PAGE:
appendicem &emdash; "appendix"
Pro quo gratias
pro quo = pro exemplari quod mihi donavisti, Judging from his next comment, Mercator had not yet received the copy.
Spero reperturum (esse)
Spero usually takes a future infinitive in indirect statement (A&G 584).
in eo = in eo exemplari
Artesia &emdash; Artois, now a part of N. France
Hannonia &emdash; Hainaut, now southern Belgium. In Mercators time Artesia, Hannonia, and the rest of the Low Countries were under Spanish/Hapsburg rule. Mercator hopes detailed maps of these countries are included in the package.
Nam filius meus qui Artesiam excusam vidit
Artesiam &emdash; i.e. tabulam Artesiae
excusam &emdash; "engraved and printed"
Hannoniam mox edendam esse &emdash; edendam &emdash; future passive participle (A&G 500), but without a sense of obligation "must". The map was "soon to be printed".
Boni consulo is a favorite idiom of Mercator: "take in good part," "dont be angry that "
quaeso &emdash; "please," usually the second word in the sentence.
Si quid &emdash; indefinite (A&G 310a); quid &emdash; "anything" is the subject of sit: si quid habeo aut penes me sit
alioqui sit &emdash; indirect question (A&G 573)
amplius &emdash; "more"
penes me &emdash; "in my possession"
quo uti velis &emdash; quo is ablative depending on uti (utor; A&G 410); an indefinite clause, also called a relative clause of characteristic (A&G 535); Mercator is asking Ortelius to tell him if he, Mercator, has anything of the type of thing "that he would like to use."
Amico singulari Clarissimo Abrahamo Ortelio &emdash; dative case in the address of letters.
adiungo, -ere, adiuxi, adiunctus &emdash; join, connect
alioqui (adverb) &emdash; at one time or another, otherwise, at any time
aliquot &emdash; some
amplius &emdash; more
cingo, -ere, cinxi, cinctus &emdash; tie up, tighten, involve in
concedo, &emdash;ere, concessi, concessus &emdash; grant, lend
continuo (adverb) - immediately
cunctor, &emdash;ari, cunctatus (deponent)&emdash; delay, be slow
deduco, -ere, dedxi, deductus &emdash; lead, carry on, carry forth a project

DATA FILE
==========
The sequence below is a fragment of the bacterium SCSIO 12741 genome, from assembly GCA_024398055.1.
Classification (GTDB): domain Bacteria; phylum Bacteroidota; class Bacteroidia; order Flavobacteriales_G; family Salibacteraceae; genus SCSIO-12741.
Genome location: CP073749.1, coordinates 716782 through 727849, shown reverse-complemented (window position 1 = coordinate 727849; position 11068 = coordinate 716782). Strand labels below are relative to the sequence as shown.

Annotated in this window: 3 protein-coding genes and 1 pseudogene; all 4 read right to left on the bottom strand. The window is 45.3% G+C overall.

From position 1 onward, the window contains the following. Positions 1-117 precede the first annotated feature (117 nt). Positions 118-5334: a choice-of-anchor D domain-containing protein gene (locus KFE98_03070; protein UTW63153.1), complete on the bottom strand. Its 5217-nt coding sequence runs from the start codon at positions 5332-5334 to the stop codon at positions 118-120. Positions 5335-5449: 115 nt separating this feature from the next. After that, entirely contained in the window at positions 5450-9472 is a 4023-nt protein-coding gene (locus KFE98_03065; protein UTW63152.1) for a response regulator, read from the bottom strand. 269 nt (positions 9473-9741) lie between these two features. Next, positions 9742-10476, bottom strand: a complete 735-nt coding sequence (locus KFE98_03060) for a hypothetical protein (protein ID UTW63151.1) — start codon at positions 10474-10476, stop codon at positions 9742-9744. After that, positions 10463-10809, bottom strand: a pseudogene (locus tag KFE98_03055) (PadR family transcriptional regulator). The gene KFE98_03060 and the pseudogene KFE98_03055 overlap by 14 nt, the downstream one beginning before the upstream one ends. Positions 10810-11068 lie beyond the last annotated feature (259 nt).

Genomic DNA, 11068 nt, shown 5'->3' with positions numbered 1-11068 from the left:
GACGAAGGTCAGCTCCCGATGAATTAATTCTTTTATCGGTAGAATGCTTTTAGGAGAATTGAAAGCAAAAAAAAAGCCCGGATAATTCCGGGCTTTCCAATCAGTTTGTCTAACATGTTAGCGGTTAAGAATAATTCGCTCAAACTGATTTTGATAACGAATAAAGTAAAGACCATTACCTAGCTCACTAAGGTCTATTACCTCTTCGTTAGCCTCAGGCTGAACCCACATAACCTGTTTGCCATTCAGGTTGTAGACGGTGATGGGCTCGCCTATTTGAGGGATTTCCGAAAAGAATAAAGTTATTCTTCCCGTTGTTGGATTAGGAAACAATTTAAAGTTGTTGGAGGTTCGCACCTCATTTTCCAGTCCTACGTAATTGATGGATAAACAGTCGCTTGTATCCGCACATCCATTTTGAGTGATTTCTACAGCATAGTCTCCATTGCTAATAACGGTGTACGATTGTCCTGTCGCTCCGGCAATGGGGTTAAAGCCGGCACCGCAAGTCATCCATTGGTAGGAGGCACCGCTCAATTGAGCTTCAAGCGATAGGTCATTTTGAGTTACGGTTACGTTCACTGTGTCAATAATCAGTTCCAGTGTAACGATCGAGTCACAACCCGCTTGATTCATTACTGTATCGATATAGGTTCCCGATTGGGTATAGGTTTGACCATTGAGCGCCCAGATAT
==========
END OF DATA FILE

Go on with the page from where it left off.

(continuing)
describo, &emdash;ere, descripsi, descriptus &emdash; write out, describe, copy
dono, -are, -avi, -atus &emdash; give, give as a gift
dubito, -are, -avi, -atus &emdash; hesitate (most common meaning), doubt
edo, edere, edidi, editus &emdash; to publish
exemplar, exemplaris (n) &emdash; copy
existimo, -are, -avi, -atus &emdash; think, suppose
exoptissimus (superlative) &emdash; most hoped for
fortasse &emdash; perhaps
gratia, -ae (f) &emdash; favor, favorable opinion
gratias ago (idiom) &emdash; to thank someone
indigeo, &emdash;ere, indigui &emdash; need (cp. "indigent")
ingens, ingentis (adj.) &emdash; huge
inhio, are &emdash; lust after
intelligo, -ere, intellexi, intellectus &emdash; understand
iter, itineris (n) - trip, route way
lex, legis (f) &emdash; law
libenter &emdash; willingly, gladly
liberaliter &emdash; generously
manus, manûs (f) &emdash; hand
nanciscor, nancisci, nactus (deponent) &emdash; find
occupo, -are, -avi, -atus &emdash; seize, take
opinor, -ari &emdash; I suppose
opus, operis (n) &emdash; work, a work of art, science, etc.
peragro, &emdash;are, &emdash;avi, &emdash;atus &emdash; travel through, traverse
permitto, -ere, permisi, permissus &emdash; entrust, allow
plus, pluris &emdash; more
praesidium (n) &emdash; garrison, guard
reliquus &emdash;a &emdash;um &emdash; remaining
remitto, -ere, remisi, remissus &emdash; send back
retineo, -êre, retinui, retentus &emdash; hold back, keep
semel &emdash; once
significo, -are, -avi, -atur &emdash; tell, notify
similis, simile &emdash; like, similar
subicio, -ere, subieci, subiectus &emdash; to make submit, to control
tempto, -are, -avi, -atus &emdash; try, attempt
universus &emdash;a &emdash;um &emdash; all together, whole